Leslea Rockers, special projects coordinator for the East Central Kansas Area Agency on Aging, fielded three calls from local seniors saying scam artists were trying to dupe them out of Medicare or Social Security payouts. While serious, such calls represent only one dynamic of elder abuse that could affect seniors in the area, Rockers said.
“It can be sexual, physical or emotional abuse, neglect or exploitation and it can take on fiduciary content, which could be identity theft, using credit cards or bank account information,” Rockers said of elder abuse. “We’ve had a lot more people directly report to us problems with fiduciary abuse.”
As the aging agency’s special project coordinator, Rockers responds primarily to financial elder abuse cases in Anderson, Coffey, Franklin, Linn, Miami and Osage counties, she said. And during her 12 years with the aging agency, Rockers said she receives several calls a week reporting elder abuse, whether it be physical or financial exploitation. While the details vary, she said, cases frequently relate to swindlers hoping to steal Medicare or Social Security funds.
“They’re the easy target, because that Social Security check is the one sure paycheck in this economy,” Rockers said. “[On Tuesday] another man said he had a phone call from someone saying he needed bank account information so his Social Security check would get deposited directly into his account, and he gave it to them. ... We made a report to the attorney general’s office.”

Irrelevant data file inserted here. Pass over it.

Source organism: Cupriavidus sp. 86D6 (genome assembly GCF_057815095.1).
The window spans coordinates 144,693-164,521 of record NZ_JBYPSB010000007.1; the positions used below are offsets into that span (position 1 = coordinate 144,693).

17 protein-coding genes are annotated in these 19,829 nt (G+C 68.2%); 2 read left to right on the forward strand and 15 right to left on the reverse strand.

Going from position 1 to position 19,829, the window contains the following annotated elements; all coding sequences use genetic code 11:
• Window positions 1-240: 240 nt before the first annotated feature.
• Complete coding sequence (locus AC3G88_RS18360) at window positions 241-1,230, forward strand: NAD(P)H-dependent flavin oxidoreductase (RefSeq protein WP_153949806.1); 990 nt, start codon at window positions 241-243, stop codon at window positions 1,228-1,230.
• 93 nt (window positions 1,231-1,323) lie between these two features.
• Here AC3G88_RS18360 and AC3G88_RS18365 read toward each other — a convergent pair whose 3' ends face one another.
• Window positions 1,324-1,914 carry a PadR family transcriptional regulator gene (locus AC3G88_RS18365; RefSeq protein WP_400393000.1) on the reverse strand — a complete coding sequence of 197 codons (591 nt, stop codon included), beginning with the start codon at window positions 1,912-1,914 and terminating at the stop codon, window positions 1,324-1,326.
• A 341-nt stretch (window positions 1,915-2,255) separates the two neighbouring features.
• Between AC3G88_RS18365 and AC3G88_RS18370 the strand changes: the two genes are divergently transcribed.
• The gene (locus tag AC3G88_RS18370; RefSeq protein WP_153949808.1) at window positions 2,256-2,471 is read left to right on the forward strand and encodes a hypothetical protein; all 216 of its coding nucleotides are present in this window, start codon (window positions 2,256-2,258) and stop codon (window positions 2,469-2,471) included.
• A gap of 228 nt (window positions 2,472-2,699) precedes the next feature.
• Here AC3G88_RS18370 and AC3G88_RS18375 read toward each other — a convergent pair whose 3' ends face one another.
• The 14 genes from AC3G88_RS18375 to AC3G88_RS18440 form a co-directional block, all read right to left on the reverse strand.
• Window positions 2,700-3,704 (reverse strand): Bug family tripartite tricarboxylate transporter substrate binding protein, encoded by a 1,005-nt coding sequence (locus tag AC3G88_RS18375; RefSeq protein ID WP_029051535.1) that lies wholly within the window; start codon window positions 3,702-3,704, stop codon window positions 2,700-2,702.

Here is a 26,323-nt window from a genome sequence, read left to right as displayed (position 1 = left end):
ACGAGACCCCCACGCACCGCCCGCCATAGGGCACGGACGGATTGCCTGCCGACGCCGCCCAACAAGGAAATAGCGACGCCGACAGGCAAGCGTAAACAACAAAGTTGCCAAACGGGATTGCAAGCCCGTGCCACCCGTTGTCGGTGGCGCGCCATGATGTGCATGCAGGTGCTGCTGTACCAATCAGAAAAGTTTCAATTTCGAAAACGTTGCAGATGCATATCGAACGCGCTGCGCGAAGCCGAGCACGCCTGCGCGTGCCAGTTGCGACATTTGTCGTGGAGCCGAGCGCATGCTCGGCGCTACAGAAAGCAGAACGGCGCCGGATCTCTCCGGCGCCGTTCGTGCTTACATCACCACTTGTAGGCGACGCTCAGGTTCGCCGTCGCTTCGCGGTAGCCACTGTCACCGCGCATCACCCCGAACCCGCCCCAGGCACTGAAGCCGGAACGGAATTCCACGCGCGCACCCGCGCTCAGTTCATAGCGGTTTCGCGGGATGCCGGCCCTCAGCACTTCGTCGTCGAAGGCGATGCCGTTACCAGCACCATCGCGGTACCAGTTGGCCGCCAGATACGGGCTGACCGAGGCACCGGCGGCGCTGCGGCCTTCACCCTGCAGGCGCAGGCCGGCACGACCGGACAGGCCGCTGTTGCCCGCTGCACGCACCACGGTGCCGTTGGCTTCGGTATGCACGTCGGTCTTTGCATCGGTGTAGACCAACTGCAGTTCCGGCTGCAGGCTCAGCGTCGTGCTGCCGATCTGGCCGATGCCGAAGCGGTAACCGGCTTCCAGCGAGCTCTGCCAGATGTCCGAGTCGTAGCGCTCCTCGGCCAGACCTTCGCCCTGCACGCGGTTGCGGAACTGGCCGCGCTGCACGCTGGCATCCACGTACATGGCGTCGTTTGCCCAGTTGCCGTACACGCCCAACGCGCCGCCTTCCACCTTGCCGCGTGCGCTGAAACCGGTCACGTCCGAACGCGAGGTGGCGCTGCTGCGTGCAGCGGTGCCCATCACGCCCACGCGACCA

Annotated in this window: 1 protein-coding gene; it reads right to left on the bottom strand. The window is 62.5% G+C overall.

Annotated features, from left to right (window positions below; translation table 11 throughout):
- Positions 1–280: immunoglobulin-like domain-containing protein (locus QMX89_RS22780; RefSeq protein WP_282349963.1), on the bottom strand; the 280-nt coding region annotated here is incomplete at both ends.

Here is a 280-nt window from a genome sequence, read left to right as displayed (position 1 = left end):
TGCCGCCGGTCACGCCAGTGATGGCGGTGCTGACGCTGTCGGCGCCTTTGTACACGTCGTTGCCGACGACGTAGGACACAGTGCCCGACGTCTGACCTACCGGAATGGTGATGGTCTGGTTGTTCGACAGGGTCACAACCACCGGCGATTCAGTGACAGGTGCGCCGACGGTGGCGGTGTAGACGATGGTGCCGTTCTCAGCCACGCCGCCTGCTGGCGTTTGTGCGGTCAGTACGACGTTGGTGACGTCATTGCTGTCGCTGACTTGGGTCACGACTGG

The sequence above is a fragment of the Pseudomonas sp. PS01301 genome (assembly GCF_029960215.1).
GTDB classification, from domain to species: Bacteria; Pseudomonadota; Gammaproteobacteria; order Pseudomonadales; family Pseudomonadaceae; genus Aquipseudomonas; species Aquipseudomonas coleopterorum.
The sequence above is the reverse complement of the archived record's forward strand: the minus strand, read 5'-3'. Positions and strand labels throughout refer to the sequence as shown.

Spotting red flags
Only one in 25 financial exploitation cases is reported to authorities, the National Center on Elder Abuse estimates, suggesting that about 5 million seniors are financially exploited each year. To avoid becoming a victim, Rockers advised, people should not carry their Social Security or Medicare cards, in addition to being vigilant with whom they’re speaking to on the phone.
“I reiterate that Medicare and Social Security do not make calls to you,” Rockers said. “Any person who’s doing business on behalf of the government via a phone call is a red flag. ... Social Security notifies people in writing before they call, so asking for bank account information over the phone is a red flag. ... I know you think you’re being rude, but who cares, just hang up.”
Without comprehensive, large-scale tracking of mistreatment, accurate figures on the frequency of elder abuse are difficult to provide, the National Center on Elder Abuse said. It is estimated, however, that between 1 million and 2 million Americans age 65 or older have been injured, exploited or mistreated by someone on whom they depended for care or protection, the center reports. But for every case that is investigated, the center estimates another five go unreported.
In late November, Franklin County Sheriff Jeff Curry entreated the community to respond to elder abuse with the same fervor it did toward an older animal.
“I appreciate the concern that one elderly horse received,” Curry said previously. “My office received over 40 calls in regard to his well-being over the last two days. I would like to see this type of concern shown to the issue of elder abuse in our county as well. With this type of concern, I believe the weakest in our community would receive the care and need they deserve.”
In Kansas, the Department of Children and Family compiles reports of elder abuse via data provided by Adult Protective Services.